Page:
Advanced-stage Hodgkin lymphoma in an elderly patient: A case report highlighting the efficacy of brentuximab vedotin treatment
Hodgkin lymphoma (HL) is an aggressive hematological malignancy, with around 70 new cases being reported per year in Hong Kong.1 The incidence rate for HL among people aged 65 or above in Hong Kong is 1.6 per 100,000 persons.1 Survival rates are high during the early stages of disease, with an estimated 5-year overall survival (OS) of over 86% in the United States (US).2 However, outcomes are considered less favorable in patients with advanced‐stage disease (Stage III or IV) which is observed in 40% of patients at initial presentation.3 Dr. Liu, Sung-Yu Herman, Specialist in Hematology and Hematological Oncology, shared a case of an elderly patient, with advanced-stage HL, who was managed successfully with brentuximab vedotin.
The management of HL has seen a remarkable improvement over the last 50 years due to better understanding of the disease biology and the availability of effective and safer treatment options.3 The current standard of care for HL makes use of a regimen consisting of adriamycin, bleomycin, vinblastine, and dacarbazine (ABVD).3 This regimen, when used in the early stages of disease, has led to marked improvements in clinical outcomes as compared with the pre‐ABVD era.4,5 However, the survival rate of advanced-stage HL remains less favorable.3 Recently, brentuximab vedotin has been approved in the frontline therapy for stage IV HL and has replaced bleomycin from the ABVD regimen (A+AVD).6
Bleomycin-induced pulmonary toxicity is a major contributor to toxicity in most frontline therapies for advanced-stage HL.7 Replacement of bleomycin with brentuximab vedotin in the frontline regimens has reduced therapy-related lung toxicity and subsequently enhanced clinical outcomes.8 The increased tolerability of this new regimen could be beneficial in treating older age groups with advanced-stage HL.
Brentuximab vedotin is an antibody-drug conjugate consisting of an anti-CD30 monoclonal antibody and monomethyl auristatin E (MMAE).8 It remains stable in plasma, but once internalized in CD30-expressing cells and cleaved by a protease, it releases the MMAE agent, causing cell cycle arrest and apoptosis by disrupting microtubules.8 The efficacy of brentuximab vedotin as frontline therapy was evaluated in the ECHELON-1 trial. ECHELON-1 was an open-label, multicenter and randomized phase 3 trial involving patients with previously untreated stage III or IV classic HL, and was shown to improve PFS with A+AVD than ABVD alone.8 Dr. Herman Liu emphasized, “The patient is at an advanced age with advanced-stage HL and both of these factors are poor prognostic indicators.”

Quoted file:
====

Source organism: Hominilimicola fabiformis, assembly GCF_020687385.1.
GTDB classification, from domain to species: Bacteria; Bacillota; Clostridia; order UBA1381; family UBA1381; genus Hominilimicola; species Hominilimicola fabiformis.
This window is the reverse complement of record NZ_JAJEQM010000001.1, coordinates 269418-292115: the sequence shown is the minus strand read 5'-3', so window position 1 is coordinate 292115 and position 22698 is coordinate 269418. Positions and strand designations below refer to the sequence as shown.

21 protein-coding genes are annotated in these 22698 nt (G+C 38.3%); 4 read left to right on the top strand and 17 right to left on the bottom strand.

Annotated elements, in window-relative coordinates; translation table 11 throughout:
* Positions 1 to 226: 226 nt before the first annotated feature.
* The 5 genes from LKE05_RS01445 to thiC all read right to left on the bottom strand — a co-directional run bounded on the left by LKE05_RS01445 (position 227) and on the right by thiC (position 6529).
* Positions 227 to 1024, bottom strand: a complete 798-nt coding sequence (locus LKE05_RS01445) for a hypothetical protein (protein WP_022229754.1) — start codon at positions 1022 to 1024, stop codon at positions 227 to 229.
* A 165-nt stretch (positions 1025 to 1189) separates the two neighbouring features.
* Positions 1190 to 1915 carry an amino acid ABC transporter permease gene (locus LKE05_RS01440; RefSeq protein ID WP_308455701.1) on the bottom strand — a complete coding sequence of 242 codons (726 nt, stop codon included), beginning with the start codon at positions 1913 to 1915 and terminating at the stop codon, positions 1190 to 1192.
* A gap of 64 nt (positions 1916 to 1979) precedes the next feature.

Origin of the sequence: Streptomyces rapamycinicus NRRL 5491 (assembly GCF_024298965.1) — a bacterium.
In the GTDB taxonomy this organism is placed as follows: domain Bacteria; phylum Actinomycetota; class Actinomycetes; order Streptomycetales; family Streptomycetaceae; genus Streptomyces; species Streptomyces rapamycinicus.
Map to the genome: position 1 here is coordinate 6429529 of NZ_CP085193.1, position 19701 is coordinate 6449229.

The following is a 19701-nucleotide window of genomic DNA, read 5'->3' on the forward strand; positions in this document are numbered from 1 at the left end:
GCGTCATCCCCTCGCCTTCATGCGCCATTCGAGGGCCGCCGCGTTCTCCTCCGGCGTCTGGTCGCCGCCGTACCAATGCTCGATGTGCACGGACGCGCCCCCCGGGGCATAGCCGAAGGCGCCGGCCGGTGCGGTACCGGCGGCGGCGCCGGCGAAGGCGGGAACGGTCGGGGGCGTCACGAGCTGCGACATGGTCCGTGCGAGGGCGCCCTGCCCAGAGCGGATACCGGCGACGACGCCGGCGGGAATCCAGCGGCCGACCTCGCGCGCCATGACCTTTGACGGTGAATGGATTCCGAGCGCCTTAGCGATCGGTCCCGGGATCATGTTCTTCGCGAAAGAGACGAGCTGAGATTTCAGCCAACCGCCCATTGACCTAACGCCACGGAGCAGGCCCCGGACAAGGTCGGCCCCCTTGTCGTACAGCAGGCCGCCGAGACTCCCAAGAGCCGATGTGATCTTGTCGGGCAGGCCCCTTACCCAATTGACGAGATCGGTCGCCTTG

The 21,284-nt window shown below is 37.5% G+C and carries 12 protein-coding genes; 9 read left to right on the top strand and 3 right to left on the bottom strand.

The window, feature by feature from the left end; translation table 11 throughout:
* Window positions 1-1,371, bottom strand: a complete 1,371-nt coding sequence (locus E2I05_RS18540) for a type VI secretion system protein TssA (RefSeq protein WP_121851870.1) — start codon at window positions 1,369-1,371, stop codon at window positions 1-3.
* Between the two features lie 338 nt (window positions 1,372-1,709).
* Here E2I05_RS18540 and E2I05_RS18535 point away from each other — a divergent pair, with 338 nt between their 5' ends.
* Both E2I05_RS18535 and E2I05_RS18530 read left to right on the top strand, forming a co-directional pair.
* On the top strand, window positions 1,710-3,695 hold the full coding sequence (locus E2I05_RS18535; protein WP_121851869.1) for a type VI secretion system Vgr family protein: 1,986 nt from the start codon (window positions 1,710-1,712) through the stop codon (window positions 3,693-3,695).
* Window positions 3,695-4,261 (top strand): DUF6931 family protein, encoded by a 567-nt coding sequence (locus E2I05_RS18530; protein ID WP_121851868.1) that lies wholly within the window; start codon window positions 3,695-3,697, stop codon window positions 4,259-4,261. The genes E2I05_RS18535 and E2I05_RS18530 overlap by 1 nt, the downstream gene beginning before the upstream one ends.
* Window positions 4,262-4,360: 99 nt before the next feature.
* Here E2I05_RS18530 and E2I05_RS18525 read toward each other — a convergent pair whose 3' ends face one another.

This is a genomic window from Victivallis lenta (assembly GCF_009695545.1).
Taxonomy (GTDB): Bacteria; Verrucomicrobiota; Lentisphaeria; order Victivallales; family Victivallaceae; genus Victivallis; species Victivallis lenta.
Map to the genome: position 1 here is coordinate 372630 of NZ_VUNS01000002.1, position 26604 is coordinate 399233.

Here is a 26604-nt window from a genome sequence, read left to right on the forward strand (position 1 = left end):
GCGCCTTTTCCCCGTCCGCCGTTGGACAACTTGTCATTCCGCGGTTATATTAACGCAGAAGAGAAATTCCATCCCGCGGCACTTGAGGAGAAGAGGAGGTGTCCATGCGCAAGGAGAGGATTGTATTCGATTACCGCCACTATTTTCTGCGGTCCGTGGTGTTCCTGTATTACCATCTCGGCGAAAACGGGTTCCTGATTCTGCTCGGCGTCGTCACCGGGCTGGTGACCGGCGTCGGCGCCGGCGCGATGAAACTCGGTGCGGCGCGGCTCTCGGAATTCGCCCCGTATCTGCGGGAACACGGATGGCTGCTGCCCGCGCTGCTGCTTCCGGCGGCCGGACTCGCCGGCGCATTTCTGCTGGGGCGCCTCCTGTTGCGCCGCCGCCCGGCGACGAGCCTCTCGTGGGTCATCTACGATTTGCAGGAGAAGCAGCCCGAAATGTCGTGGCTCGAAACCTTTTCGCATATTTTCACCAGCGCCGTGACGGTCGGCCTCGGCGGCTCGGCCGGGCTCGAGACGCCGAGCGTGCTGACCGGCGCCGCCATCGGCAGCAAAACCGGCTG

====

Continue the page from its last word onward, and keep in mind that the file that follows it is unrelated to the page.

The patient described in this case is an 85-year-old man presented with high-grade fever (40°C), weight loss of 20lbs over 6 weeks, and night sweats. The patient had no relevant family history, but suffered from hypertension, diabetes mellitus and hyperlipidemia. He was previously a chronic smoker, having discontinued the habit 10 years ago, and suffers from chronic obstructive pulmonary disorder (COPD) as a result. Initially, he was treated by a Specialist in Respiratory Medicine due to lung infection; chest X-ray and computed tomography (CT) scan displayed multiple enlarged lymph nodes. A lymphoma was suspected, and the patient was referred to Dr. Liu. Under Dr. Liu’s care, the patient underwent a positron emission tomography (PET) scan and lymph node biopsy before reaching a diagnosis of stage IV HL. Dr. Liu commented, “It is not very common. The incidence is only 70 cases per year and usually presents as a bimodal distribution at the 30-35 age group or at extended age.” Due to the advanced age of the patient and advanced stage of the disease, initial outlook appeared dismal. Additionally, the patient was found to have pancytopenia. The treatment regimen being considered was a combination of chemotherapy and anti-CD30 therapy. Routine ABVD therapy was chosen, but bleomycin was replaced by brentuximab vedotin. Due to preexisting COPD, the removal of bleomycin was an advantage due to the possibility of lung toxicity.
The patient was then hospitalized for the treatment of lung infection and pancytopenia; intravenous antibiotics were administered. Concurrently, chemotherapy was initiated at day 1 and day 15 of each cycle, with cycles being 4 weeks apart. During the first cycle, chemotherapy dose was reduced to a third as the patient was too physically weak to tolerate the full dose. However, full dose of brentuximab vedotin was administered. The patients’ fever subsided within 2-3 days of therapy. PET scan after the second cycle (PET2) observed diminished lymphadenopathies, and the patient was discharged after recovering from pancytopenia. Later on, the patient completed the remaining four cycles of the therapy, and he only felt tired on the first day of treatment. By the day after treatment, he was even fit enough to go out for a short walk. “Without brentuximab vedotin, the patient may have to rely solely on chemotherapy. I am not sure how many cycles he could tolerate,” stated Dr. Liu, who pointed out that in the absence of brentuximab vedotin, any reduction in chemotherapy dosage due to intolerance could have resulted in partial remission of the disease. At the end of six cycles, the PET scan showed complete metabolic response and the patient currently remains in the disease remission for 9 months. Commenting on the role of brentuximab vedotin in the management of the patient, Dr. Liu highlighted, “It definitely made a huge difference in the life of this patient.”